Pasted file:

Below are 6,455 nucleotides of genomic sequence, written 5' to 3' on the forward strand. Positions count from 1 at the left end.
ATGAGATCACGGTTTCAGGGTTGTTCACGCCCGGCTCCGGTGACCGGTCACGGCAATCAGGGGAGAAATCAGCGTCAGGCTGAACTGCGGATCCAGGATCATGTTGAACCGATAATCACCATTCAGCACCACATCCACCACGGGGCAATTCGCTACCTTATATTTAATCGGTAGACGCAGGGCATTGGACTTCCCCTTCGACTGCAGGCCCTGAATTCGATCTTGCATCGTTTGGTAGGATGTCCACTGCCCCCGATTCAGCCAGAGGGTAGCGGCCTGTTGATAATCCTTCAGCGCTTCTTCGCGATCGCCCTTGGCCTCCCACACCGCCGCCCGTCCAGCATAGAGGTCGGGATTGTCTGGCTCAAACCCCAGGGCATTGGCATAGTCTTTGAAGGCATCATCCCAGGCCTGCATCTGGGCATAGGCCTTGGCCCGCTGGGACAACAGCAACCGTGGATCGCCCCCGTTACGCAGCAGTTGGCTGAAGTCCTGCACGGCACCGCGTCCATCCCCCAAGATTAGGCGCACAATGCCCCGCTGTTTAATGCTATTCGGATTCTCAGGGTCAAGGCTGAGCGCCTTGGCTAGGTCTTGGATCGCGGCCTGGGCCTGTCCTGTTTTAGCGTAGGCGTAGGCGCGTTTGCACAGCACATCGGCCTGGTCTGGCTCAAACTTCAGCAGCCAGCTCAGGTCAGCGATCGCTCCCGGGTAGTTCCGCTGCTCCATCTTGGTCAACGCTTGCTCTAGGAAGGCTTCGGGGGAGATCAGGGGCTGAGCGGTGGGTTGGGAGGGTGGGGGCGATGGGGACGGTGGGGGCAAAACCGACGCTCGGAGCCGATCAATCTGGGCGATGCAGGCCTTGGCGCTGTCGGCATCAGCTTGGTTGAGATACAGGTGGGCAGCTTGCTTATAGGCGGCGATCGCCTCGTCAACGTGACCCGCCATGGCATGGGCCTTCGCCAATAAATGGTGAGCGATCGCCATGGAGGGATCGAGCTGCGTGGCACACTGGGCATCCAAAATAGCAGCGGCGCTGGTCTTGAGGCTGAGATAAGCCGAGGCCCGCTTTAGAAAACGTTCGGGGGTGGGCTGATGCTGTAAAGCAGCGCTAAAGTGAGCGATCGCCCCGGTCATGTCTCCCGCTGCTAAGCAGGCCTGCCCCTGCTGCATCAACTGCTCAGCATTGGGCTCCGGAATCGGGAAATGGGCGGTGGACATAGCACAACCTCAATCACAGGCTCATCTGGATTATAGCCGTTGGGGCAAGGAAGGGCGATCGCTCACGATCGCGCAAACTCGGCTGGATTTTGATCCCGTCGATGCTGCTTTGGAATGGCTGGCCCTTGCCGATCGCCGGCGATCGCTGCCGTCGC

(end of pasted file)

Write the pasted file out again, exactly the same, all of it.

Below are 6,455 nucleotides of genomic sequence, written 5' to 3' on the forward strand. Positions count from 1 at the left end.
ATGAGATCACGGTTTCAGGGTTGTTCACGCCCGGCTCCGGTGACCGGTCACGGCAATCAGGGGAGAAATCAGCGTCAGGCTGAACTGCGGATCCAGGATCATGTTGAACCGATAATCACCATTCAGCACCACATCCACCACGGGGCAATTCGCTACCTTATATTTAATCGGTAGACGCAGGGCATTGGACTTCCCCTTCGACTGCAGGCCCTGAATTCGATCTTGCATCGTTTGGTAGGATGTCCACTGCCCCCGATTCAGCCAGAGGGTAGCGGCCTGTTGATAATCCTTCAGCGCTTCTTCGCGATCGCCCTTGGCCTCCCACACCGCCGCCCGTCCAGCATAGAGGTCGGGATTGTCTGGCTCAAACCCCAGGGCATTGGCATAGTCTTTGAAGGCATCATCCCAGGCCTGCATCTGGGCATAGGCCTTGGCCCGCTGGGACAACAGCAACCGTGGATCGCCCCCGTTACGCAGCAGTTGGCTGAAGTCCTGCACGGCACCGCGTCCATCCCCCAAGATTAGGCGCACAATGCCCCGCTGTTTAATGCTATTCGGATTCTCAGGGTCAAGGCTGAGCGCCTTGGCTAGGTCTTGGATCGCGGCCTGGGCCTGTCCTGTTTTAGCGTAGGCGTAGGCGCGTTTGCACAGCACATCGGCCTGGTCTGGCTCAAACTTCAGCAGCCAGCTCAGGTCAGCGATCGCTCCCGGGTAGTTCCGCTGCTCCATCTTGGTCAACGCTTGCTCTAGGAAGGCTTCGGGGGAGATCAGGGGCTGAGCGGTGGGTTGGGAGGGTGGGGGCGATGGGGACGGTGGGGGCAAAACCGACGCTCGGAGCCGATCAATCTGGGCGATGCAGGCCTTGGCGCTGTCGGCATCAGCTTGGTTGAGATACAGGTGGGCAGCTTGCTTATAGGCGGCGATCGCCTCGTCAACGTGACCCGCCATGGCATGGGCCTTCGCCAATAAATGGTGAGCGATCGCCATGGAGGGATCGAGCTGCGTGGCACACTGGGCATCCAAAATAGCAGCGGCGCTGGTCTTGAGGCTGAGATAAGCCGAGGCCCGCTTTAGAAAACGTTCGGGGGTGGGCTGATGCTGTAAAGCAGCGCTAAAGTGAGCGATCGCCCCGGTCATGTCTCCCGCTGCTAAGCAGGCCTGCCCCTGCTGCATCAACTGCTCAGCATTGGGCTCCGGAATCGGGAAATGGGCGGTGGACATAGCACAACCTCAATCACAGGCTCATCTGGATTATAGCCGTTGGGGCAAGGAAGGGCGATCGCTCACGATCGCGCAAACTCGGCTGGATTTTGATCCCGTCGATGCTGCTTTGGAATGGCTGGCCCTTGCCGATCGCCGGCGATCGCTGCCGTCGC